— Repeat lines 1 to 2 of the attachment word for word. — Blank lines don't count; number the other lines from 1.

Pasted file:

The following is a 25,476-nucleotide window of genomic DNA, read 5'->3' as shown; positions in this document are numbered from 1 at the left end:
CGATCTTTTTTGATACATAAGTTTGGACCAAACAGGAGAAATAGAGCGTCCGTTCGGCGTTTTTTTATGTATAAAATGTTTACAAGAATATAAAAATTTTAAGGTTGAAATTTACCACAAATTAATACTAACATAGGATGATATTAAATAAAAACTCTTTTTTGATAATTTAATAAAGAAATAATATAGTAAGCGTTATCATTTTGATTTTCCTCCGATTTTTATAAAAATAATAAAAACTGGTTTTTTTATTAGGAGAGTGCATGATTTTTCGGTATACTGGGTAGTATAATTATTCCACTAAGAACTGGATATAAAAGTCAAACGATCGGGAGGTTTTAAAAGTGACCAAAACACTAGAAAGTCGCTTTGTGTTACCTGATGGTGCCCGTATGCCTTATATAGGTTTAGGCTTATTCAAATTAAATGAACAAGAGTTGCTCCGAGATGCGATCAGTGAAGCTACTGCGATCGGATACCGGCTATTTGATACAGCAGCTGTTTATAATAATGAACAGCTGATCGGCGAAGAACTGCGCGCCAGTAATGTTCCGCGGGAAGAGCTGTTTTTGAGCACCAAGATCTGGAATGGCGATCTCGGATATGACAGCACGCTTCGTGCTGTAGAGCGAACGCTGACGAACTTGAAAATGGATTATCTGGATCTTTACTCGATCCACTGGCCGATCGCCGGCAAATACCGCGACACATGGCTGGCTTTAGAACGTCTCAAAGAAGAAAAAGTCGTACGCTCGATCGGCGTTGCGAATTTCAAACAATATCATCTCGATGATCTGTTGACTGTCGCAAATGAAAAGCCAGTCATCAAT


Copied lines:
The following is a 25,476-nucleotide window of genomic DNA, read 5'->3' as shown; positions in this document are numbered from 1 at the left end:
CGATCTTTTTTGATACATAAGTTTGGACCAAACAGGAGAAATAGAGCGTCCGTTCGGCGTTTTTTTATGTATAAAATGTTTACAAGAATATAAAAATTTTAAGGTTGAAATTTACCACAAATTAATACTAACATAGGATGATATTAAATAAAAACTCTTTTTTGATAATTTAATAAAGAAATAATATAGTAAGCGTTATCATTTTGATTTTCCTCCGATTTTTATAAAAATAATAAAAACTGGTTTTTTTATTAGGAGAGTGCATGATTTTTCGGTATACTGGGTAGTATAATTATTCCACTAAGAACTGGATATAAAAGTCAAACGATCGGGAGGTTTTAAAAGTGACCAAAACACTAGAAAGTCGCTTTGTGTTACCTGATGGTGCCCGTATGCCTTATATAGGTTTAGGCTTATTCAAATTAAATGAACAAGAGTTGCTCCGAGATGCGATCAGTGAAGCTACTGCGATCGGATACCGGCTATTTGATACAGCAGCTGTTTATAATAATGAACAGCTGATCGGCGAAGAACTGCGCGCCAGTAATGTTCCGCGGGAAGAGCTGTTTTTGAGCACCAAGATCTGGAATGGCGATCTCGGATATGACAGCACGCTTCGTGCTGTAGAGCGAACGCTGACGAACTTGAAAATGGATTATCTGGATCTTTACTCGATCCACTGGCCGATCGCCGGCAAATACCGCGACACATGGCTGGCTTTAGAACGTCTCAAAGAAGAAAAAGTCGTACGCTCGATCGGCGTTGCGAATTTCAAACAATATCATCTCGATGATCTGTTGACTGTCGCAAATGAAAAGCCAGTCATCAAT